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looked upon as an indignity to those my nearest relations.'
This is an example of tlie mode in which the idea of what
in modern times has been styled a dynasty takes forcible
possession of the human mind — an idea involving such
consequences as these, that men should submit to be
slaughtered by hundreds of thousands for no other pur-
pose than that persons styling themselves the heirs or
representatives of a large robber should continue to
possess, as if it were a property earned by honest labour,
the power of oppressing, plundering, and corrupting a
nation. Tlie question of dynasty is of little importance,
since, though the founder of a dynnsty may be a man of
great abilities for goverinnent, that furnishes no security
whatever for his descendants inheritini? his abilities. But
a question here presents itself, which, if not very import-
ant, is at least curious, and may be worth examination —
the question, namely, whether, if Richard Cromwell had
possessed the abilities of his fiither, he could have retained
the Protectorate. This question has been answered in
the affirmative by Lord Macaulay in one of his earlier
essays. In liis review of Ilallam's ' Constitutional His-
tory,' Lord Macaulay says that, but for the weakness of
Eichard Cromwell, ' we might now be writing under the
government of his Iliglmess Oliver the Fifth or Ixichard
the Fourth, Protector by the grace of God, of the
Commonwealth of England, Scotland, and Ireland, and
the domhiions thereto belonsrinijr.'


354 ESSAYS oy historical truth.

I am inclined to dissent from this opinion for tlie
following reasons : —

1. Even if Eicliard Cromwell liad possessed the abili-
ties of his fiither, he w^ould not have been in the same
position as his father. Some of his father's best generals,
such as Lambert and Monk, were willing to submit to the
authority of Oliver, but would have been by no means
willing to submit to that of Eichard. It is commonly
said, indeed, that Oliver had given Lambert assurance
that he (Lambert) should succeed him • as Protector.
Moreover, Major-General Harrison and Major-General
Ludlow, who had refused to acknowledge Oliver as
Protector, would undoubtedly have refused to acknow-
ledge Eichard. Harrison, though a very brave and active
officer, was not equal indeed either to Lambert or Monk
in military talent ; still he would have been an opponent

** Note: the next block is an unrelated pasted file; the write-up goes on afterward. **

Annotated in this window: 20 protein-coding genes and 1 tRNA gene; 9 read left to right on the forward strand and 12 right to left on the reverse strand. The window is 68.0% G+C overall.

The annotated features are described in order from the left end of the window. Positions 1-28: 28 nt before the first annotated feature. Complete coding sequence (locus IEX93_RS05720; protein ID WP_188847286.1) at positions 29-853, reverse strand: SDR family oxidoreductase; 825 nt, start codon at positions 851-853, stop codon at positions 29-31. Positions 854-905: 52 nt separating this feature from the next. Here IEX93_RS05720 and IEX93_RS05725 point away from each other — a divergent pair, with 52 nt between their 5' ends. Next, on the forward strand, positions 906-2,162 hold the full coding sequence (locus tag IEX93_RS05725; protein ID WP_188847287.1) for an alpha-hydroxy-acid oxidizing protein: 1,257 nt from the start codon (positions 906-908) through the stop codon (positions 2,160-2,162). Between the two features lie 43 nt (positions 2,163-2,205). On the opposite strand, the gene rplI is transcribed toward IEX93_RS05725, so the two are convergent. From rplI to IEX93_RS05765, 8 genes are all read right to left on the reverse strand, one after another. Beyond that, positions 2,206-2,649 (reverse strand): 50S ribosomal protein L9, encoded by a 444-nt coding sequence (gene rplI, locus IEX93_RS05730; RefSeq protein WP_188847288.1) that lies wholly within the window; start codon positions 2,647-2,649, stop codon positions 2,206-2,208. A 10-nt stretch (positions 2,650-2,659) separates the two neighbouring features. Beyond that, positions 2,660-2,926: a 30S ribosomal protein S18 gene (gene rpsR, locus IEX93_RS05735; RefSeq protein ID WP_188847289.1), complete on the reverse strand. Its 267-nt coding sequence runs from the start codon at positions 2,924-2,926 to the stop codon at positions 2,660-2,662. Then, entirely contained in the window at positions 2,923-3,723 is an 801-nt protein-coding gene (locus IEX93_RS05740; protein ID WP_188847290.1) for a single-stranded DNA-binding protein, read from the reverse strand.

able, fiom his daring and activity, to have given a great
deal of trouble.

2. The case that seems to come nearest to that here
supposed is that of Octavius Caesar, better knowm as
Augustus, who succeeded his great-uncle, C. Julius Caesar.
Now if it could be shown that Eichard Cromwell pos-
sessed the abilities of Augustus, and had not more formid-
able enemies to overcome than Augustus had, we might
conclude that he would have retained the Protectorate,
as Augustus retained the power of Juhus Caesar, whether
as perpetual dictator or as emperor. In the case of
Augustus, the whole question turned upon the event of
the battle of Philippi. If Brutus and Cassius, who
commanded there tlie hostile army, had been abler men
than they were, had been abler generals than Octavius
Ca3sar and Marcus Antonius, they would probably have


won the battle of r]iili[)pi, and put an end to the clahns
of Octavius Ca3sar. Vmi Brutus and Cassius were not
veteran soldiers, were not veteran oilicers of Julius Caisar,
as Lambert and Monk were of Oliver Cromwell. Richard
Cromwell, therefore, even if by the hypothesis he had
possessed the abilities of Octavius Caesar, would have had
greater dilliculties to encounter, more lurujidable enemies
to overcome, than Octavius Caesar had ; and therefore
would have been less likely to retain the power of
his father Oliver than Octavius Cassar was to retain the
power of his great-uncle, C. Julius Ca3sar.

3. 13 ut besides the generals of his father Oliver, Richard
would have had to encounter the opposition of the
royalists and the republicans ; and would thus have had
three distinct sets of enemies, his father's generals, the
royalists, and the republicans ; whereas Octavius Caesar
had but one set of enemies — the old Roman aristocracy —
who had assasssinated Julius Ca3sar. Moreover, his
great-uncle Julius Caesar's princii)al officers were on his
side; and he also contrived to purchase the service of
many of his great-uncle's veteran soldiers.

For all these reasons it seems that the balance of
probabilities is rather against Richard Cromwell's retain-
ing tlie Protectorate, even if he had possessed his father's
abilities. But events often turn so much upon minute
circumstances which cannot be foreseen, that it is impos-
sible to pronounce a decided opinion on such a question.
For instance, suppose, which is not improbable, that
Lambert and Monk had acted not in concert but against
each other, and the republicans against both ; and sup-
pose that Richard Cromwell, though he could not have
possessed his father's experience, possessed his abilities

A A 2


with that rapidity of action wliich a young man is more
likely to possess than an old or a middle-aged man,
and which was exhibited in so remarkable a degree by
Napoleon Bonaparte in his early campaigns, and before
he was thirty years of age ; on such a supposition Eichard
Cromwell might, in spite of all the obstacles he had to
overcome, have retained the Protectorate.

ritlNCE IIENIiY. 357




I NOW proceed to attempt to give some account of tliat
dark passage of Englisli history referred to at the begin-
ning of the preceding essay.

Europe was then in that stage of its passage from bar-
barism into semi-civihsation to which may a})ply the
remark of Sismondi — ' The terrible science of poisons is
the first branch of chemistry which is successfidly culti-
vated by barbarous nations ; ' ^ and the science of poisons
formed a considerable part of the science of government
of the Borgias and the Medici. It is also to be observed
that while the branch of chemistry whicli relates to
poisons was cultivated successfully m that age, the